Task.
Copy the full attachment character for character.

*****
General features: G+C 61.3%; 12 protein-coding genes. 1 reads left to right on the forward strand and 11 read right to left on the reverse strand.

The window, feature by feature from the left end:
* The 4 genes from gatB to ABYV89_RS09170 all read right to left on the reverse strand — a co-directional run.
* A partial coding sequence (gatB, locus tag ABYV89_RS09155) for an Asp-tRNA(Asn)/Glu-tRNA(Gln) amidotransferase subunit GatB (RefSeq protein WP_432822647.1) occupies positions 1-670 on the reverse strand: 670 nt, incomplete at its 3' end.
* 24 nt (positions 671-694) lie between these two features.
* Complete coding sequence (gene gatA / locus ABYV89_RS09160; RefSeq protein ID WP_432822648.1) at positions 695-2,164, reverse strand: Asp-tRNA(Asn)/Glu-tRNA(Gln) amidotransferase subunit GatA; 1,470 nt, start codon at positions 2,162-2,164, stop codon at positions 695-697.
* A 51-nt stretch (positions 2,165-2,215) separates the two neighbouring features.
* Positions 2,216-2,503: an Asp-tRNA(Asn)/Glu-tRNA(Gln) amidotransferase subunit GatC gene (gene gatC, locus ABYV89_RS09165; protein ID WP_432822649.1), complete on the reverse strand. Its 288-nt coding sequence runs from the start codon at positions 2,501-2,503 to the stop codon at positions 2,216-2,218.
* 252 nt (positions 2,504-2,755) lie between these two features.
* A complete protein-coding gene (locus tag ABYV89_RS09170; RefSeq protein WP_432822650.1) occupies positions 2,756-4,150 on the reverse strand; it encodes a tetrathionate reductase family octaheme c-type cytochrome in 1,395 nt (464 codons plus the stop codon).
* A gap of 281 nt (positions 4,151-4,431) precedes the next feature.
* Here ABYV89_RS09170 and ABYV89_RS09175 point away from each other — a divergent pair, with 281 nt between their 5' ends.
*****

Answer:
General features: G+C 61.3%; 12 protein-coding genes. 1 reads left to right on the forward strand and 11 read right to left on the reverse strand.

The window, feature by feature from the left end:
* The 4 genes from gatB to ABYV89_RS09170 all read right to left on the reverse strand — a co-directional run.
* A partial coding sequence (gatB, locus tag ABYV89_RS09155) for an Asp-tRNA(Asn)/Glu-tRNA(Gln) amidotransferase subunit GatB (RefSeq protein WP_432822647.1) occupies positions 1-670 on the reverse strand: 670 nt, incomplete at its 3' end.
* 24 nt (positions 671-694) lie between these two features.
* Complete coding sequence (gene gatA / locus ABYV89_RS09160; RefSeq protein ID WP_432822648.1) at positions 695-2,164, reverse strand: Asp-tRNA(Asn)/Glu-tRNA(Gln) amidotransferase subunit GatA; 1,470 nt, start codon at positions 2,162-2,164, stop codon at positions 695-697.
* A 51-nt stretch (positions 2,165-2,215) separates the two neighbouring features.
* Positions 2,216-2,503: an Asp-tRNA(Asn)/Glu-tRNA(Gln) amidotransferase subunit GatC gene (gene gatC, locus ABYV89_RS09165; protein ID WP_432822649.1), complete on the reverse strand. Its 288-nt coding sequence runs from the start codon at positions 2,501-2,503 to the stop codon at positions 2,216-2,218.
* 252 nt (positions 2,504-2,755) lie between these two features.
* A complete protein-coding gene (locus tag ABYV89_RS09170; RefSeq protein WP_432822650.1) occupies positions 2,756-4,150 on the reverse strand; it encodes a tetrathionate reductase family octaheme c-type cytochrome in 1,395 nt (464 codons plus the stop codon).
* A gap of 281 nt (positions 4,151-4,431) precedes the next feature.
* Here ABYV89_RS09170 and ABYV89_RS09175 point away from each other — a divergent pair, with 281 nt between their 5' ends.